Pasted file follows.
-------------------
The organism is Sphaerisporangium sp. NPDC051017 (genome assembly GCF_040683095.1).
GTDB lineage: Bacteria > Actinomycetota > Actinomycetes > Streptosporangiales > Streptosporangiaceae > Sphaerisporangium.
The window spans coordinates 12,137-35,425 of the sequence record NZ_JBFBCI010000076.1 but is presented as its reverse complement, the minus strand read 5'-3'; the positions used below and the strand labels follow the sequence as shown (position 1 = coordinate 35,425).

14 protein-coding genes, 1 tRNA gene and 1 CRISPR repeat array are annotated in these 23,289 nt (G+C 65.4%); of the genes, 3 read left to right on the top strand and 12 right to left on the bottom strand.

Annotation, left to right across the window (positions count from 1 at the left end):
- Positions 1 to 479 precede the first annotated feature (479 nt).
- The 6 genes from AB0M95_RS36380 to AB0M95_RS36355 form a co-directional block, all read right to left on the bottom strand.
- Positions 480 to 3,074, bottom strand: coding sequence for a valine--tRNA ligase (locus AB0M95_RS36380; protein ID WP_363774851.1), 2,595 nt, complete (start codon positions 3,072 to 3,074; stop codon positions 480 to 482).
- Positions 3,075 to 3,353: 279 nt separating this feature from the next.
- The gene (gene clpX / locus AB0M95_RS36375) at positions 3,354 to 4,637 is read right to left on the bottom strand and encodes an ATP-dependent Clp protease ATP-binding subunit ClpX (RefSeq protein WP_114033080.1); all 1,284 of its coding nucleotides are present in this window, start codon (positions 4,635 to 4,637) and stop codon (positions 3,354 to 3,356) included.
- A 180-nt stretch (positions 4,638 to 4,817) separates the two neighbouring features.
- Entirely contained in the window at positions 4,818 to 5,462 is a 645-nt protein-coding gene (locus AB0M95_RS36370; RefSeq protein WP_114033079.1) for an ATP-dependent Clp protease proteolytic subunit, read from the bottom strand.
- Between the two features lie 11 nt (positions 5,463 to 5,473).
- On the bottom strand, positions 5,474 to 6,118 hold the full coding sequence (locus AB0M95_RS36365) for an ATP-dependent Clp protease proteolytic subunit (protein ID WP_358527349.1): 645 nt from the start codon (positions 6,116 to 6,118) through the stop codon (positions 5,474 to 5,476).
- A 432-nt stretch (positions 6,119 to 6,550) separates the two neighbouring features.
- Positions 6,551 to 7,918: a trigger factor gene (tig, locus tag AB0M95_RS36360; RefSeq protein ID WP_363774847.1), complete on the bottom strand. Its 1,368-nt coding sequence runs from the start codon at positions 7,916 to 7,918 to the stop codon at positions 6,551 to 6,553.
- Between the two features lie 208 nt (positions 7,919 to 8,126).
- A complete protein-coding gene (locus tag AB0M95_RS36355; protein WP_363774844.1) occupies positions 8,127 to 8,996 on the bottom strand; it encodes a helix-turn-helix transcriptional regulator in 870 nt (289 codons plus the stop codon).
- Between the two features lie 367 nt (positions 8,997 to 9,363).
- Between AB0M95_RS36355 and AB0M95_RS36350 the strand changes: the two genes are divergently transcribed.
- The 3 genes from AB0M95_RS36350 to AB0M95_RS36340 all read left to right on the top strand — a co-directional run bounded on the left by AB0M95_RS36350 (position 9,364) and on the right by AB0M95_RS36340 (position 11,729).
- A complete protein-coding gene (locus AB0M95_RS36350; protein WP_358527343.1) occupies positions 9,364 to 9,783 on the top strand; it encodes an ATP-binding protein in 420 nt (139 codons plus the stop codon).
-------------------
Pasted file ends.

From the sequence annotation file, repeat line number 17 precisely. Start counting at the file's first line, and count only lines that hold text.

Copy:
- Between the two features lie 208 nt (positions 7,919 to 8,126).